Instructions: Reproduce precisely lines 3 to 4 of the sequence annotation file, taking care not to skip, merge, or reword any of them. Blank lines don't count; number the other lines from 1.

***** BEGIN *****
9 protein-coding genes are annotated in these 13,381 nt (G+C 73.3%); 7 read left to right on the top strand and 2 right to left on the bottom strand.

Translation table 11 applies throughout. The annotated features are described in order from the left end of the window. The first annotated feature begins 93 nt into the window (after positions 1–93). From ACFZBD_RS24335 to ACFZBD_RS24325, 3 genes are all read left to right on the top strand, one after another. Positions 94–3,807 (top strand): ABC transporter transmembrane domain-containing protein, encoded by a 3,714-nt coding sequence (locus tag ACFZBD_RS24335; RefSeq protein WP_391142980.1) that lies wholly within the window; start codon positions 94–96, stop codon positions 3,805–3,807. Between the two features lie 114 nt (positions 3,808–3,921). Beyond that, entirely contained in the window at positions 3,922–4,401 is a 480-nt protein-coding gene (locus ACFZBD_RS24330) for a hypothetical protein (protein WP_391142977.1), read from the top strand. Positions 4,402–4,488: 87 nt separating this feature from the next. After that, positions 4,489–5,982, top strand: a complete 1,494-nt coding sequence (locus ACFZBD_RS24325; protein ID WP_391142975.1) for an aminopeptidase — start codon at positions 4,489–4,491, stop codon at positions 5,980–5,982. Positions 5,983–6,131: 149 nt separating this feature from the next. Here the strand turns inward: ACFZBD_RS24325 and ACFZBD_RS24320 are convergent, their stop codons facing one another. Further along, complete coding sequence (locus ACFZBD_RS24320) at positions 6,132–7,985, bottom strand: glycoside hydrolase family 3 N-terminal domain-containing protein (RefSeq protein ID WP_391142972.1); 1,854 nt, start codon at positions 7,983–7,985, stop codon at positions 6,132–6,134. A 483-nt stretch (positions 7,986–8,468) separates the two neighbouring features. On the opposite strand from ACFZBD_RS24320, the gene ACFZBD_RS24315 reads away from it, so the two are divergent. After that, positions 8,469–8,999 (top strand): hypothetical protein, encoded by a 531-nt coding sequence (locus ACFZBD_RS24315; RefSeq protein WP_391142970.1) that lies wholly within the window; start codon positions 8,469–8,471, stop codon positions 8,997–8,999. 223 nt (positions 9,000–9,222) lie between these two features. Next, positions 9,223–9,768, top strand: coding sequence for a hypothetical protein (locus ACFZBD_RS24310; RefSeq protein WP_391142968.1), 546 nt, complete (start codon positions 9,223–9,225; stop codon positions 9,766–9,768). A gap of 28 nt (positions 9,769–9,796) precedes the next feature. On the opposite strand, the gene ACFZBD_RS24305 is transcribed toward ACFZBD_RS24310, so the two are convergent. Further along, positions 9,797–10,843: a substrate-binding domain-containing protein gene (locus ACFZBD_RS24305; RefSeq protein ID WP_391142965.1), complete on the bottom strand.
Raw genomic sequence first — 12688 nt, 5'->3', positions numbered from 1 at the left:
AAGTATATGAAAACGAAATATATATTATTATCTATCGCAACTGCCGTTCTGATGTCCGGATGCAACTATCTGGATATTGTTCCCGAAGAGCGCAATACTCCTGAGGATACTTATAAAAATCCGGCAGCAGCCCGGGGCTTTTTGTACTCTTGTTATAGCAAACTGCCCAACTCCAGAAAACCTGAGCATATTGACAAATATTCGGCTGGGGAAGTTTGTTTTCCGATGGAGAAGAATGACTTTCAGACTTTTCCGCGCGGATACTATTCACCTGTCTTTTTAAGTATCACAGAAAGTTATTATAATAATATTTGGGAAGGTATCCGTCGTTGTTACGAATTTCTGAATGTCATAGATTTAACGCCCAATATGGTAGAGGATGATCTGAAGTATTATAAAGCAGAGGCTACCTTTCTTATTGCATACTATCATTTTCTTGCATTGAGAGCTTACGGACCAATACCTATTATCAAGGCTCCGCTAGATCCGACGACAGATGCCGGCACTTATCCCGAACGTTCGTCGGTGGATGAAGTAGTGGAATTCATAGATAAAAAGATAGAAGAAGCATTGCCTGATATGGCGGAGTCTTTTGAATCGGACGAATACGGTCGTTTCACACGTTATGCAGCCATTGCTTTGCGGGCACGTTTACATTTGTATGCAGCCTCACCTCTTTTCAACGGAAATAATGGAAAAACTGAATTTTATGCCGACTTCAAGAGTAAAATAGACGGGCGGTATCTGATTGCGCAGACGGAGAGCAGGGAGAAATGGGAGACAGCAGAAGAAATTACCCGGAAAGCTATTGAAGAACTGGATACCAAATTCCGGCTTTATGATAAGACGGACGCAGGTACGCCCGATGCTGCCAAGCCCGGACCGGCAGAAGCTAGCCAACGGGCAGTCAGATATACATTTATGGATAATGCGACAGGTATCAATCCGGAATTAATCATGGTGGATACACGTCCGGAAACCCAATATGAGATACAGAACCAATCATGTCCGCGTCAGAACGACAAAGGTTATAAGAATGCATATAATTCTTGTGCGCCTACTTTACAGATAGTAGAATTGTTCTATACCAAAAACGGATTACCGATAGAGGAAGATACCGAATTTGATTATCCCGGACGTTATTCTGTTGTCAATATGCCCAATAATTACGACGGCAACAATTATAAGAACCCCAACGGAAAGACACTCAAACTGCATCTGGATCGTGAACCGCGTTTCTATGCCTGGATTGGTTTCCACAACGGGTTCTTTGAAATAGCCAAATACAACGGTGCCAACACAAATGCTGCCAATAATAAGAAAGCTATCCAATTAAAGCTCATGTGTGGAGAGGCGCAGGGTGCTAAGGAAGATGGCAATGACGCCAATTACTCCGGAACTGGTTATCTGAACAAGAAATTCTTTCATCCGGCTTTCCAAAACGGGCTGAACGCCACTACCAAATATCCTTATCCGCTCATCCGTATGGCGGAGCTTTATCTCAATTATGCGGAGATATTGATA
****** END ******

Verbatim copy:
Raw genomic sequence first — 12688 nt, 5'->3', positions numbered from 1 at the left:
AAGTATATGAAAACGAAATATATATTATTATCTATCGCAACTGCCGTTCTGATGTCCGGATGCAACTATCTGGATATTGTTCCCGAAGAGCGCAATACTCCTGAGGATACTTATAAAAATCCGGCAGCAGCCCGGGGCTTTTTGTACTCTTGTTATAGCAAACTGCCCAACTCCAGAAAACCTGAGCATATTGACAAATATTCGGCTGGGGAAGTTTGTTTTCCGATGGAGAAGAATGACTTTCAGACTTTTCCGCGCGGATACTATTCACCTGTCTTTTTAAGTATCACAGAAAGTTATTATAATAATATTTGGGAAGGTATCCGTCGTTGTTACGAATTTCTGAATGTCATAGATTTAACGCCCAATATGGTAGAGGATGATCTGAAGTATTATAAAGCAGAGGCTACCTTTCTTATTGCATACTATCATTTTCTTGCATTGAGAGCTTACGGACCAATACCTATTATCAAGGCTCCGCTAGATCCGACGACAGATGCCGGCACTTATCCCGAACGTTCGTCGGTGGATGAAGTAGTGGAATTCATAGATAAAAAGATAGAAGAAGCATTGCCTGATATGGCGGAGTCTTTTGAATCGGACGAATACGGTCGTTTCACACGTTATGCAGCCATTGCTTTGCGGGCACGTTTACATTTGTATGCAGCCTCACCTCTTTTCAACGGAAATAATGGAAAAACTGAATTTTATGCCGACTTCAAGAGTAAAATAGACGGGCGGTATCTGATTGCGCAGACGGAGAGCAGGGAGAAATGGGAGACAGCAGAAGAAATTACCCGGAAAGCTATTGAAGAACTGGATACCAAATTCCGGCTTTATGATAAGACGGACGCAGGTACGCCCGATGCTGCCAAGCCCGGACCGGCAGAAGCTAGCCAACGGGCAGTCAGATATACATTTATGGATAATGCGACAGGTATCAATCCGGAATTAATCATGGTGGATACACGTCCGGAAACCCAATATGAGATACAGAACCAATCATGTCCGCGTCAGAACGACAAAGGTTATAAGAATGCATATAATTCTTGTGCGCCTACTTTACAGATAGTAGAATTGTTCTATACCAAAAACGGATTACCGATAGAGGAAGATACCGAATTTGATTATCCCGGACGTTATTCTGTTGTCAATATGCCCAATAATTACGACGGCAACAATTATAAGAACCCCAACGGAAAGACACTCAAACTGCATCTGGATCGTGAACCGCGTTTCTATGCCTGGATTGGTTTCCACAACGGGTTCTTTGAAATAGCCAAATACAACGGTGCCAACACAAATGCTGCCAATAATAAGAAAGCTATCCAATTAAAGCTCATGTGTGGAGAGGCGCAGGGTGCTAAGGAAGATGGCAATGACGCCAATTACTCCGGAACTGGTTATCTGAACAAGAAATTCTTTCATCCGGCTTTCCAAAACGGGCTGAACGCCACTACCAAATATCCTTATCCGCTCATCCGTATGGCGGAGCTTTATCTCAATTATGCGGAGATATTGATA